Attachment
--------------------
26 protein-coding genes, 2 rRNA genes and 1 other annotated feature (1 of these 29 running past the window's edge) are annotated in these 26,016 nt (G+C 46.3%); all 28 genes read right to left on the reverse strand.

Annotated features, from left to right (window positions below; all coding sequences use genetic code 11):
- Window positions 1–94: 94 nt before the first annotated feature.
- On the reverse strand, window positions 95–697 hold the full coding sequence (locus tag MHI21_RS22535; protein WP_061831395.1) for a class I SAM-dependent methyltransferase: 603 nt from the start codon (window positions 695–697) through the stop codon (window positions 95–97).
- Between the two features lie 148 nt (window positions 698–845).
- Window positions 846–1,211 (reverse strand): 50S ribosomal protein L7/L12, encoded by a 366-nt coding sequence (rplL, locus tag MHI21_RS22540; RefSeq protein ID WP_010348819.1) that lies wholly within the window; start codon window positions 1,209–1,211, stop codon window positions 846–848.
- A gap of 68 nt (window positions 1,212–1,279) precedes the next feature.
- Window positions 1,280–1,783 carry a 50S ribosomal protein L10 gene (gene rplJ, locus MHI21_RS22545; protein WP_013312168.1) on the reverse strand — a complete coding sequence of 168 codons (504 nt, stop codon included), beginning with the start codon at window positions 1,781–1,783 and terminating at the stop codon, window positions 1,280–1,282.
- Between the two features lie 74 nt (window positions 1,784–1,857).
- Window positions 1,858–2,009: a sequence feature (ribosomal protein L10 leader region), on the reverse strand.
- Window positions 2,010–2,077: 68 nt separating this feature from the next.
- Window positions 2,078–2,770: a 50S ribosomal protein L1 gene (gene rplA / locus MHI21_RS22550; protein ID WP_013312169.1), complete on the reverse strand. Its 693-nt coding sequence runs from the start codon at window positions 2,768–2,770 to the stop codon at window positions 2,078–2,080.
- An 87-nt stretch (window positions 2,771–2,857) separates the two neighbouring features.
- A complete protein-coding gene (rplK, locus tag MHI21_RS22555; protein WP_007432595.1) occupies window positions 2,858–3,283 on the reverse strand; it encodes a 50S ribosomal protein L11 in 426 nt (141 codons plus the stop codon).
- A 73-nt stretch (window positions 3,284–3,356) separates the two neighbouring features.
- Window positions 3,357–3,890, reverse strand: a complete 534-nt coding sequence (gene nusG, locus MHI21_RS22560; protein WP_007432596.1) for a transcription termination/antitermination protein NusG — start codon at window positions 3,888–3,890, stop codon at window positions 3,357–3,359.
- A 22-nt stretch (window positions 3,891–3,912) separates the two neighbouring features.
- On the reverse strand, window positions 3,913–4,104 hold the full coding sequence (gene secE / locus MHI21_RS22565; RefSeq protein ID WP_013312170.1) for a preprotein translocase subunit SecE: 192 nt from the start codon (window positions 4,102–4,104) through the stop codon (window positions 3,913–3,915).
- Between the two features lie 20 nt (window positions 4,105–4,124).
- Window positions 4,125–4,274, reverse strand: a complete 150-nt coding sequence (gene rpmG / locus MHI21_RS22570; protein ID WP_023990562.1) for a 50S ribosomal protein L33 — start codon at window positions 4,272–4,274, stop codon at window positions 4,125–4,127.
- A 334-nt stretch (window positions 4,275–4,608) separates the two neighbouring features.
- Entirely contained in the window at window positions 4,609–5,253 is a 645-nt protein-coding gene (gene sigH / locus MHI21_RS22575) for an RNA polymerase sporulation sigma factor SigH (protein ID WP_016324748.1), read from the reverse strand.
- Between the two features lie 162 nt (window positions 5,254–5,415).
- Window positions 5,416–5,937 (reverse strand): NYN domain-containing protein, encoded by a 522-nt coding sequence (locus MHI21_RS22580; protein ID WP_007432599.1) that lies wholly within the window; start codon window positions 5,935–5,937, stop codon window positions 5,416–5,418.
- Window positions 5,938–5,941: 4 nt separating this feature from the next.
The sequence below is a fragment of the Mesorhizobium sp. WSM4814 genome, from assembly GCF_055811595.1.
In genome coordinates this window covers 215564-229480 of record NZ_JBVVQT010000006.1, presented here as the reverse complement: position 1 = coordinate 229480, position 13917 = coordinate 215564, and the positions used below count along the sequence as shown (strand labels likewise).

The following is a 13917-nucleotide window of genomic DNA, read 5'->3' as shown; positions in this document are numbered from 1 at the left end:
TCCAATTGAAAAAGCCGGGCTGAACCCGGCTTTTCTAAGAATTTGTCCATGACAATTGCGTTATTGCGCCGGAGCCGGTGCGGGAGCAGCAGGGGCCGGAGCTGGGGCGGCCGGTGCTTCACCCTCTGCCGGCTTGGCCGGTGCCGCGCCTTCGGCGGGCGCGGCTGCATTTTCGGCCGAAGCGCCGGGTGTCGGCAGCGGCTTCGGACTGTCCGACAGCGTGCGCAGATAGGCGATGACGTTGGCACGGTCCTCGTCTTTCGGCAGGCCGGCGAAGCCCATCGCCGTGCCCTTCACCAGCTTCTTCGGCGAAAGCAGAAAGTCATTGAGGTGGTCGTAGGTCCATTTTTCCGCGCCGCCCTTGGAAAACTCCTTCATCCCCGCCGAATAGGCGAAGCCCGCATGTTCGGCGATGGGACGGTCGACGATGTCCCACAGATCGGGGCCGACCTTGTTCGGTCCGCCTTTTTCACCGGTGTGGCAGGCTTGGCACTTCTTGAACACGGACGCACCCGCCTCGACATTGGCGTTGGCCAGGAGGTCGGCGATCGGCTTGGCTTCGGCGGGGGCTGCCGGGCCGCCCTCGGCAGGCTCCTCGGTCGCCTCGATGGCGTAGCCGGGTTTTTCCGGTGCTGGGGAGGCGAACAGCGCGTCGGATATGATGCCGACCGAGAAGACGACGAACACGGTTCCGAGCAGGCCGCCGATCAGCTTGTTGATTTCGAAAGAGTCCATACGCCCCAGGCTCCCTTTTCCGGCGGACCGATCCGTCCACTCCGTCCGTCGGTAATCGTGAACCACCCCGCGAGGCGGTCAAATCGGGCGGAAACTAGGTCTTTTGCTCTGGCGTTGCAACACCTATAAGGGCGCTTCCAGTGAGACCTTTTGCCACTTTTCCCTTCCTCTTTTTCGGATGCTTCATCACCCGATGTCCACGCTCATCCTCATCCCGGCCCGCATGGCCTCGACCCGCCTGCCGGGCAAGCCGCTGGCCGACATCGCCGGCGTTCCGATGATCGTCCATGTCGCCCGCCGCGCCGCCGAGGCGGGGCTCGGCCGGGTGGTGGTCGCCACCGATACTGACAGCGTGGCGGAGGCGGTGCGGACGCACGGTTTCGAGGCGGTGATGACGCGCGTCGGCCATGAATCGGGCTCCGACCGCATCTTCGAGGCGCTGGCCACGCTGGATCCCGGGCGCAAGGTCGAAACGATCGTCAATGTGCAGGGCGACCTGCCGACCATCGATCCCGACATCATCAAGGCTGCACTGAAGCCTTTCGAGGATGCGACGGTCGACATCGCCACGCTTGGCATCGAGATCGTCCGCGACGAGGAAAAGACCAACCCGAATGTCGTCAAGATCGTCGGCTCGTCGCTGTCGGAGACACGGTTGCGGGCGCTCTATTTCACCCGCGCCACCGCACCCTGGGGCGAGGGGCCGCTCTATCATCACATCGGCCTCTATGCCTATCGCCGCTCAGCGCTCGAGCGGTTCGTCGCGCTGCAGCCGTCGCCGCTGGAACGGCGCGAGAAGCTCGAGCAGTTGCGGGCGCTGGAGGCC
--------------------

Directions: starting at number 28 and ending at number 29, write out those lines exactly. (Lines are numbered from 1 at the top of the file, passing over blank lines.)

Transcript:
The following is a 13917-nucleotide window of genomic DNA, read 5'->3' as shown; positions in this document are numbered from 1 at the left end:
TCCAATTGAAAAAGCCGGGCTGAACCCGGCTTTTCTAAGAATTTGTCCATGACAATTGCGTTATTGCGCCGGAGCCGGTGCGGGAGCAGCAGGGGCCGGAGCTGGGGCGGCCGGTGCTTCACCCTCTGCCGGCTTGGCCGGTGCCGCGCCTTCGGCGGGCGCGGCTGCATTTTCGGCCGAAGCGCCGGGTGTCGGCAGCGGCTTCGGACTGTCCGACAGCGTGCGCAGATAGGCGATGACGTTGGCACGGTCCTCGTCTTTCGGCAGGCCGGCGAAGCCCATCGCCGTGCCCTTCACCAGCTTCTTCGGCGAAAGCAGAAAGTCATTGAGGTGGTCGTAGGTCCATTTTTCCGCGCCGCCCTTGGAAAACTCCTTCATCCCCGCCGAATAGGCGAAGCCCGCATGTTCGGCGATGGGACGGTCGACGATGTCCCACAGATCGGGGCCGACCTTGTTCGGTCCGCCTTTTTCACCGGTGTGGCAGGCTTGGCACTTCTTGAACACGGACGCACCCGCCTCGACATTGGCGTTGGCCAGGAGGTCGGCGATCGGCTTGGCTTCGGCGGGGGCTGCCGGGCCGCCCTCGGCAGGCTCCTCGGTCGCCTCGATGGCGTAGCCGGGTTTTTCCGGTGCTGGGGAGGCGAACAGCGCGTCGGATATGATGCCGACCGAGAAGACGACGAACACGGTTCCGAGCAGGCCGCCGATCAGCTTGTTGATTTCGAAAGAGTCCATACGCCCCAGGCTCCCTTTTCCGGCGGACCGATCCGTCCACTCCGTCCGTCGGTAATCGTGAACCACCCCGCGAGGCGGTCAAATCGGGCGGAAACTAGGTCTTTTGCTCTGGCGTTGCAACACCTATAAGGGCGCTTCCAGTGAGACCTTTTGCCACTTTTCCCTTCCTCTTTTTCGGATGCTTCATCACCCGATGTCCACGCTCATCCTCATCCCGGCCCGCATGGCCTCGACCCGCCTGCCGGGCAAGCCGCTGGCCGACATCGCCGGCGTTCCGATGATCGTCCATGTCGCCCGCCGCGCCGCCGAGGCGGGGCTCGGCCGGGTGGTGGTCGCCACCGATACTGACAGCGTGGCGGAGGCGGTGCGGACGCACGGTTTCGAGGCGGTGATGACGCGCGTCGGCCATGAATCGGGCTCCGACCGCATCTTCGAGGCGCTGGCCACGCTGGATCCCGGGCGCAAGGTCGAAACGATCGTCAATGTGCAGGGCGACCTGCCGACCATCGATCCCGACATCATCAAGGCTGCACTGAAGCCTTTCGAGGATGCGACGGTCGACATCGCCACGCTTGGCATCGAGATCGTCCGCGACGAGGAAAAGACCAACCCGAATGTCGTCAAGATCGTCGGCTCGTCGCTGTCGGAGACACGGTTGCGGGCGCTCTATTTCACCCGCGCCACCGCACCCTGGGGCGAGGGGCCGCTCTATCATCACATCGGCCTCTATGCCTATCGCCGCTCAGCGCTCGAGCGGTTCGTCGCGCTGCAGCCGTCGCCGCTGGAACGGCGCGAGAAGCTCGAGCAGTTGCGGGCGCTGGAGGCC